Dis­playLag has a pretty good data­base of in­put lag times that you can sort by dis­play type – you want to pick an HDTV with a lag time of no more than about 40 sec­onds. If you run in to in­put lag prob­lems while gam­ing, try ac­ti­vat­ing your HDTV’s ‘Game mode’ set­ting if one is avail­able.

Is it worth it?

If you’re look­ing to get the best bang for your buck, an HDTV isn’t nec­es­sar­ily go­ing to save you money over

a mon­i­tor. In fact, if you’re pur­chas­ing a new dis­play, I rec­om­mend stick­ing with the tried-and-true com­puter mon­i­tor. For one thing, smaller, cheaper HDTVs are typ­i­cally 720p res­o­lu­tion, not 1080p, while sim­i­larly priced mon­i­tors will al­most al­ways be 1080p. So if you’re look­ing for some­thing un­der 27 inches, an HDTV will prob­a­bly be more ex­pen­sive and lower-res­o­lu­tion.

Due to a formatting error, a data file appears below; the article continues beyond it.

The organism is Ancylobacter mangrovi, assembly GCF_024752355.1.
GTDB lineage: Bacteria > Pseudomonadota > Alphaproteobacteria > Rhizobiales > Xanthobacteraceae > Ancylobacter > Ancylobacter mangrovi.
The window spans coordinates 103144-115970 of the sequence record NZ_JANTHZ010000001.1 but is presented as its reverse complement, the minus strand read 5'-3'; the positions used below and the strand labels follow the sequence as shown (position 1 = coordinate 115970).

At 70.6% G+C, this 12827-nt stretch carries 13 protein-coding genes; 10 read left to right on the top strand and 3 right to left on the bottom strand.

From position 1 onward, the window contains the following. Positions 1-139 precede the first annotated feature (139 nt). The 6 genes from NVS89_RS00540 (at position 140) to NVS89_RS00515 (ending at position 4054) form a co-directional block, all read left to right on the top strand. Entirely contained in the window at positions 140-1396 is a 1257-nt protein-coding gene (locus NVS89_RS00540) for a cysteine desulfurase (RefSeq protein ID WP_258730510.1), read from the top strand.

If you’re look­ing for some­thing larger than 27 inches, re­mem­ber that pixel den­sity de­creases with ev­ery few inches you gain, and there’s a rea­son HDTV-mak­ers sug­gest sit­ting sev­eral feet away from their dis­plays. If you need a dis­play that will mul­ti­task as an up-close work/email dis­play as well as a movie/en­ter­tain­ment dis­play, you’ll want some­thing with a high enough pixel den­sity that text won’t be a pain to read.

There is an ideal sit­u­a­tion in which the HDTV-as­mon­i­tor shines, though.

If you want to add an ex­tra dis­play to a sin­gle- or multi-dis­play setup for en­ter­tain­ment – say, so you can watch Net­flix or Twit­ter while you write ar­ti­cles, or so you can play Skyrim on a 60in screen – then an HDTV can be a very ca­pa­ble mon­i­tor re­place­ment. Bonus points if you hap­pen to have an ex­tra HDTV ly­ing around, or if you can pick one up for cheaply.

HDMI to DVI ca­ble